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Mediators of Inflammation
Volume 2017 (2017), Article ID 7685142, 19 pages
Review Article

S1P Lyase Regulation of Thymic Egress and Oncogenic Inflammatory Signaling

1Department of Biochemistry, All India Institute of Medical Sciences (AIIMS) Bhopal, Madhya Pradesh 462020, India
2Children’s Hospital Oakland Research Institute and UCSF Benioff Children’s Hospital Oakland, 5700 Martin Luther King Jr. Way, Oakland, CA 94609, USA

Correspondence should be addressed to Julie D. Saba

Received 12 May 2017; Accepted 13 September 2017; Published 3 December 2017

Academic Editor: Alice Alessenko

Copyright © 2017 Ashok Kumar et al. This is an open access article distributed under the Creative Commons Attribution License, which permits unrestricted use, distribution, and reproduction in any medium, provided the original work is properly cited.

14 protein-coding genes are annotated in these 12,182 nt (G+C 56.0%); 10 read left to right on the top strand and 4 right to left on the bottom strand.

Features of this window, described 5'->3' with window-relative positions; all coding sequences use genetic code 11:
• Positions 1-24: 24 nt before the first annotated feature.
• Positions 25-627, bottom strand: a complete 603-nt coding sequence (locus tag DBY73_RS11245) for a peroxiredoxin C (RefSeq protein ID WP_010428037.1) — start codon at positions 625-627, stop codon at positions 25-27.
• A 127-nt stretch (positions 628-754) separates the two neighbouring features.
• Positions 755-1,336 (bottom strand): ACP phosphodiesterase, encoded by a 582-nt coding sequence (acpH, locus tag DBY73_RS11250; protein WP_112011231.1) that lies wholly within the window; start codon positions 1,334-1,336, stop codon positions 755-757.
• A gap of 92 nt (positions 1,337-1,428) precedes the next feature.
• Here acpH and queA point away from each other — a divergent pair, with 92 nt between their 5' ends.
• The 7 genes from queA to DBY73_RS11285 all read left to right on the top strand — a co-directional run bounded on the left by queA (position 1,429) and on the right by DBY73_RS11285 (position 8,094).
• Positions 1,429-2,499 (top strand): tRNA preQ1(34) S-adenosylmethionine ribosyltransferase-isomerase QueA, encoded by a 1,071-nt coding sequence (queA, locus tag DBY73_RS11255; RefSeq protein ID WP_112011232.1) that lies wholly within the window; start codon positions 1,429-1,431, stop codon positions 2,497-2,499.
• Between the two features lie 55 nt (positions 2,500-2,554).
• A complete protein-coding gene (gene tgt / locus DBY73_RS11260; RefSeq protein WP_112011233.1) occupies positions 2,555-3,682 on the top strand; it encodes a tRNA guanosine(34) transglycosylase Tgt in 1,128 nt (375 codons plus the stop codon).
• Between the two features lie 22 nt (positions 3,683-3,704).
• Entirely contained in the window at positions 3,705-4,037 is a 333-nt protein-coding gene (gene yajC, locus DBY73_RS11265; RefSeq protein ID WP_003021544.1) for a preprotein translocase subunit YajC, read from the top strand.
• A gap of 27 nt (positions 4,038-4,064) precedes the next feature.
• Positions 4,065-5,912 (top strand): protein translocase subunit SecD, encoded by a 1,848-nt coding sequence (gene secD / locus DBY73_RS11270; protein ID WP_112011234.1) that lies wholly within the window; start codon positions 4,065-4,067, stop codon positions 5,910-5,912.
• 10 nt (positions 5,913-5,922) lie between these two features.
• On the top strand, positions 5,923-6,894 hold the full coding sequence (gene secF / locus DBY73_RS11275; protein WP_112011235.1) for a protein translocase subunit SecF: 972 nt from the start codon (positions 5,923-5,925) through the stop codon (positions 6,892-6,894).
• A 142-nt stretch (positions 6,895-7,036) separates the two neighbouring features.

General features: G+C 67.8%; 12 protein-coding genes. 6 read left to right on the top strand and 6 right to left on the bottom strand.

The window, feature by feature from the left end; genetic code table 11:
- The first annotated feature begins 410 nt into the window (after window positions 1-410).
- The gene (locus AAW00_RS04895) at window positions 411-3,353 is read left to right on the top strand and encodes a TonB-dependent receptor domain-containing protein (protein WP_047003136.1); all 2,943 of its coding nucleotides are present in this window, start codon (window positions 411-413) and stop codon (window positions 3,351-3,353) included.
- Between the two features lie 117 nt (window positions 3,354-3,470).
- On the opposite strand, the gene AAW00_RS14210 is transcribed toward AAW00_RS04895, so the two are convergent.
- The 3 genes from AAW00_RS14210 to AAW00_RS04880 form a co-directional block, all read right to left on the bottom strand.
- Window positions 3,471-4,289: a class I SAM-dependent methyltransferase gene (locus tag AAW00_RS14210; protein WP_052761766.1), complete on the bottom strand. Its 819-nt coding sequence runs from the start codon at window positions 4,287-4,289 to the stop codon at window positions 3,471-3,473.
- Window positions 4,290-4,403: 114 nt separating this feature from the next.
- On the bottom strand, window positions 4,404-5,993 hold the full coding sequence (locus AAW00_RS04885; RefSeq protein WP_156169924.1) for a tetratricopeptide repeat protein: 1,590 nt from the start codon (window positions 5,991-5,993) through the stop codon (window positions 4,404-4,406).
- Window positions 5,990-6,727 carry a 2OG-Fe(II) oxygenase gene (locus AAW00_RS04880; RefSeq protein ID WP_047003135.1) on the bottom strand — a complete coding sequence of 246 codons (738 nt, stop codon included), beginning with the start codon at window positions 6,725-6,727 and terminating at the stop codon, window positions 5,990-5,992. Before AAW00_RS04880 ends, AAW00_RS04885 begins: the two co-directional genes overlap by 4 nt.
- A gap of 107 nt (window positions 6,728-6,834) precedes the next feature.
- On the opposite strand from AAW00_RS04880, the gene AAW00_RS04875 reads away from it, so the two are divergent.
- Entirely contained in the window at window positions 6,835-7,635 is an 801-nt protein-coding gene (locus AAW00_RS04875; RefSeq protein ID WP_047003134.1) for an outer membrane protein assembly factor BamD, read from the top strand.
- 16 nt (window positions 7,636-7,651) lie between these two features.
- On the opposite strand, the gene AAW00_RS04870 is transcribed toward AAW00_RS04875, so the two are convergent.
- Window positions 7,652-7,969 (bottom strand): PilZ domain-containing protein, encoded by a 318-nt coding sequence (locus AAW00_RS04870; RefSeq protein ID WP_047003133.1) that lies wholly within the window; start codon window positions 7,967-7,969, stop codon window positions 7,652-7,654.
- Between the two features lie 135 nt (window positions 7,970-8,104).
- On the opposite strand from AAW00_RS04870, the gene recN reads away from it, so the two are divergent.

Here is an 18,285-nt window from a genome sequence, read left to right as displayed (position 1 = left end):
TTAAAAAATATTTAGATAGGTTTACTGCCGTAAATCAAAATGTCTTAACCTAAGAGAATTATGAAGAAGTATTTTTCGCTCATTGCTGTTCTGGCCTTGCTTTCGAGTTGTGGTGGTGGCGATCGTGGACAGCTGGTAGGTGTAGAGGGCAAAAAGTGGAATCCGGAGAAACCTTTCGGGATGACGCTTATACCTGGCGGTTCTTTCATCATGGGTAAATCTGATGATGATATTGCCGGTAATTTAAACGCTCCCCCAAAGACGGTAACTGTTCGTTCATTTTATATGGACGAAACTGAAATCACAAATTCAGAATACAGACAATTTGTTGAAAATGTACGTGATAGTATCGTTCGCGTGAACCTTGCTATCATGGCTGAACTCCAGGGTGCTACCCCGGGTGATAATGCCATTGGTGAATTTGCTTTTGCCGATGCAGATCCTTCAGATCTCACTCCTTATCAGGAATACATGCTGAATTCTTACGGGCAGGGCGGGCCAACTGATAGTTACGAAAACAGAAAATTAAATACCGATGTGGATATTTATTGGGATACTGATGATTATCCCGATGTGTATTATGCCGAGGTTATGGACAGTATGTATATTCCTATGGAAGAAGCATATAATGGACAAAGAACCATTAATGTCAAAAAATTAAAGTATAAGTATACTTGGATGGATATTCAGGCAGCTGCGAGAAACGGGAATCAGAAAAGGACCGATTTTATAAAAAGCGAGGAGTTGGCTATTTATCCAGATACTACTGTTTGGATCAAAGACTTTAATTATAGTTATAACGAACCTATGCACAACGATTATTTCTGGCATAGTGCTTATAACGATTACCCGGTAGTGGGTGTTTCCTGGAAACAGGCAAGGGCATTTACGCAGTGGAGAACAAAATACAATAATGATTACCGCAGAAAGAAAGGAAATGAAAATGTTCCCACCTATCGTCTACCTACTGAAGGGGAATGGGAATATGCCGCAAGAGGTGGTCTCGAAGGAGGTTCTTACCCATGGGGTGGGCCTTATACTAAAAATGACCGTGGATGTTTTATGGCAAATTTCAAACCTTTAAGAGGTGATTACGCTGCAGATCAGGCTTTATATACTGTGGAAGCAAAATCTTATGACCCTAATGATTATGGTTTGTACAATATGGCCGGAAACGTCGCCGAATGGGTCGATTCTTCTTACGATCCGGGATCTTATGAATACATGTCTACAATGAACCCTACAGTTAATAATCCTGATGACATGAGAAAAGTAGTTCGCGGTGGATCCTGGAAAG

Sphingosine-1-phosphate (S1P) is a potent lipid signaling molecule that regulates pleiotropic biological functions including cell migration, survival, angiogenesis, immune cell trafficking, inflammation, and carcinogenesis. It acts as a ligand for a family of cell surface receptors. S1P concentrations are high in blood and lymph but low in tissues, especially the thymus and lymphoid organs. S1P chemotactic gradients are essential for lymphocyte egress and other aspects of physiological cell trafficking. S1P is irreversibly degraded by S1P lyase (SPL). SPL regulates lymphocyte trafficking, inflammation and other physiological and pathological processes. For example, SPL located in thymic dendritic cells acts as a metabolic gatekeeper that controls the normal egress of mature T lymphocytes from the thymus into the circulation, whereas SPL deficiency in gut epithelial cells promotes colitis and colitis-associated carcinogenesis (CAC). Recently, we identified a complex syndrome comprised of nephrosis, adrenal insufficiency, and immunological defects caused by inherited mutations in human SGPL1, the gene encoding SPL. In the present article, we review current evidence supporting the role of SPL in thymic egress, inflammation, and cancer. Lastly, we summarize recent progress in understanding other SPL functions, its role in inherited disease, and SPL targeting for therapeutic purposes.